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11 October 2017 @ 03:58 pm
Catch-up: Romania, Denver, Time Travel, and Downtown  
Celebrity Death Watch: Vladimir Voevodsky was a mathematician. Tom Alter was in over 300 Bollywood films. Ralphie May was a comedian. Joseph Schmitt designed spacesuits for the earliest astronauts. Nora Johnson wrote The World of Henry Orient. Armando Calderon Sol was the first president of El Salvador after their civil war. Edna Dummerth played for the All American Girls Professional Baseball League. Connie Hawkins was a basketball player, whose career included the Harlem Globetrotters and the Phoenix Suns, among others. Herve Leroux was a fashion designer.

Embassy of Romania: Thursday night I went to a dinner at the Embassy of Romania, which was cosponsored by the MIT Club of Washington and the Harvard Club. You can tell events organized by the latter because they tend to be less organized. The ambassador talked about the history of Romania and was reasonably interesting, but the sound system was terrible. The buffet was quite good – a few types of dips, rice, vegetables, chicken, stuffed cabbage, mamaliga (i.e. polenta), and tiramisu and some sort of strudel-like things for dessert. It was a nice enough event, but I prefer there being tables to sit at when eating.

United Catering Operations: On Friday evening, I flew to Denver to go to a Frequent Flyer Giving event involving a tour of United Catering Operations. My flight out to Denver got delayed by a mechanical problem, so I didn’t get in until 11 at night and it took another half hour to get to my hotel. Fortunately,, the tour was worth it. We had to wear lab coats (personalized with our names, so we got to keep them) and hair nets. We went through various coolers and food preparation areas. United also caters for Frontier Airlines, British Air, Icelandair, as well as preparing food for the deli department at King Sooper and for the Air Force Academy. We had activities at some stations. For example, I put bread out on a conveyor belt for sandwich making for King Sooper and sliced cucumbers for a salad in the test kitchen. There were also trivia questions along the way, with chocolate coins as prizes. At the end, we got a tasty lunch (including rare bison on crostini, a salad with pears and acai and pomegranate dressing, a very tasty steak with asparagus, and triple mousse cake for dessert). There was also a charity auction, but I am trying to downsize. They gave everyone swag bags with a small Polaris pillow (which they discontinued because buttoning the pillowcase was too slow a process) and a couple of amenity kits. Then it was back to the airport and my flight home, which got in a half hour early. Overall, a fun but exhausting trip.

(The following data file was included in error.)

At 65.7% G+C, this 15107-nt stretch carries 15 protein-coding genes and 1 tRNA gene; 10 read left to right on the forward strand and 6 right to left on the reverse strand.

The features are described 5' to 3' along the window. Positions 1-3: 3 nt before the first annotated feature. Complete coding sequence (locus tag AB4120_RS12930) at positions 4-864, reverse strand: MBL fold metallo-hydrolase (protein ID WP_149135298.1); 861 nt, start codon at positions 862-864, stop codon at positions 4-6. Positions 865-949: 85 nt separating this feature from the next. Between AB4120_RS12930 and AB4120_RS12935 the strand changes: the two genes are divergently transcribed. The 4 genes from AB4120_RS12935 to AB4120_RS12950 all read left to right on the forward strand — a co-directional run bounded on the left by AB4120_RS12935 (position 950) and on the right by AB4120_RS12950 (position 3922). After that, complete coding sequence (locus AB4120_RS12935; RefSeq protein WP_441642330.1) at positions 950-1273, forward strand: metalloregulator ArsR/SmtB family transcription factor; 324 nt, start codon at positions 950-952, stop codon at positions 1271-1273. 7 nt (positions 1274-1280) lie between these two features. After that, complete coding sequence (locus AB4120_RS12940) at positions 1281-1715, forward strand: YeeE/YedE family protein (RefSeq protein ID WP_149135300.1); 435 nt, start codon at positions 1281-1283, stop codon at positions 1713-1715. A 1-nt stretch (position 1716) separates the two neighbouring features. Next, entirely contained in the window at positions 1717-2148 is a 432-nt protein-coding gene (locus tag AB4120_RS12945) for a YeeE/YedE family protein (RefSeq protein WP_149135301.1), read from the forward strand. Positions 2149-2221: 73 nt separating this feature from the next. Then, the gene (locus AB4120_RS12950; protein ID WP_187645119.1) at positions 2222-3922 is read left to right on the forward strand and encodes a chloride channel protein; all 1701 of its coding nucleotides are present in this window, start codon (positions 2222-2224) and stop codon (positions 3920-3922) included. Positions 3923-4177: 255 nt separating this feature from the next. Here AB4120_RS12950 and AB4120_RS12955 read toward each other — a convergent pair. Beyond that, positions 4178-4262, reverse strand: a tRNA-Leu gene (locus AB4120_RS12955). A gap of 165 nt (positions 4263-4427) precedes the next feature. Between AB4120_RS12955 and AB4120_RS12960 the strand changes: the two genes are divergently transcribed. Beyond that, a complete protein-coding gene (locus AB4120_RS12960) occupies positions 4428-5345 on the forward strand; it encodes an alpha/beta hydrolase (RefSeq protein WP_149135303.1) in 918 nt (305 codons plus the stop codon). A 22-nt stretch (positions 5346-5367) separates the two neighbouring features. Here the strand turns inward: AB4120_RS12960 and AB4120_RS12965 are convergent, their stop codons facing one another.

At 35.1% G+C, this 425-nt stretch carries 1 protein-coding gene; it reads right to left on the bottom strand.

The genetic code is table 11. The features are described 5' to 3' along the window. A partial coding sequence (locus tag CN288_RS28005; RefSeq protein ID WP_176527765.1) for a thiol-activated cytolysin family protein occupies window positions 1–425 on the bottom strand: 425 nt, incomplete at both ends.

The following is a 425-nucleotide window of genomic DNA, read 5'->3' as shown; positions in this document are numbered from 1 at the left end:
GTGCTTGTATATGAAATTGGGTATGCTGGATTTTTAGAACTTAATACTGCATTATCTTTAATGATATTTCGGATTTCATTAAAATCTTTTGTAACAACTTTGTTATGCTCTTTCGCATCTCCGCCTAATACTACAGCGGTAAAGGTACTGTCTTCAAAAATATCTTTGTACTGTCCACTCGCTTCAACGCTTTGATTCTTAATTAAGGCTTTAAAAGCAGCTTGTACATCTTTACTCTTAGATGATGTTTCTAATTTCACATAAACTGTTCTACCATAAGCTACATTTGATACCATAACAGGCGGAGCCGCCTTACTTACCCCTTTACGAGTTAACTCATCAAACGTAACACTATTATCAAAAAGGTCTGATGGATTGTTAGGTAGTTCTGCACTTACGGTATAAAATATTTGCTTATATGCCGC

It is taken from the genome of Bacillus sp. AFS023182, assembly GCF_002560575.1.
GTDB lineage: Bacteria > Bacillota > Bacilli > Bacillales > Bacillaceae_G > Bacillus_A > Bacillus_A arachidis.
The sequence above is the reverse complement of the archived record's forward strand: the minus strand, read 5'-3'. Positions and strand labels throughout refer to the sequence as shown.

The Mistress Cycle: On Sunday afternoon, I went to see this show at Creative Cauldron. It’s more of a song cycle than a conventional musical, since there is a very minimal book. The piece tells the stories of five women, at different times and places in history. Ching (a composite character) was a 14-year old concubine in 12th-century China. Diane de Poitiers was the mistress of King Henri II in 16th-century France. Lulu White was forced into sex work at the age of 13 but went on to become a successful madam and the richest woman in New Orleans at the end of the 19th century. Anais Nin was the 20th century French writer of erotica. And Tess Walker was a composite of a modern 30-something woman.

I have some qualms about treating all of those characters as mistresses. I’d argue that there is a difference between the choices that some of the women (notably Anais Nin) made and being sold as a concubine. I also wish that the music had been more varied. Lulu White did get bluesy numbers (perfect for the vocal talents of Iyona Blake, who played that role) and Ching’s solos (especially "One in a Line") had a distinctive voice (and were well-performed by Justine Icy Moral), but the rest of the songs were a bit monotonous. That’s a pity since the performers were all quite good. Erica Clare was very expressive as Tess, so I wish she had had more interesting songs to sing. I thought the show was provocative and worth seeing, but the score didn’t excite me.

MIT School of Engineering Reception: Finally, Sunday night was a reception at the Willard for the MIT School of Engineering, in honor of selectees to the National Academy of Engineering. The food was pretty good (especially the desserts) and the conversation was lively and intelligent. The main talk had to do with increasing diversity in STEM. Overall, it was a pleasant evening out.

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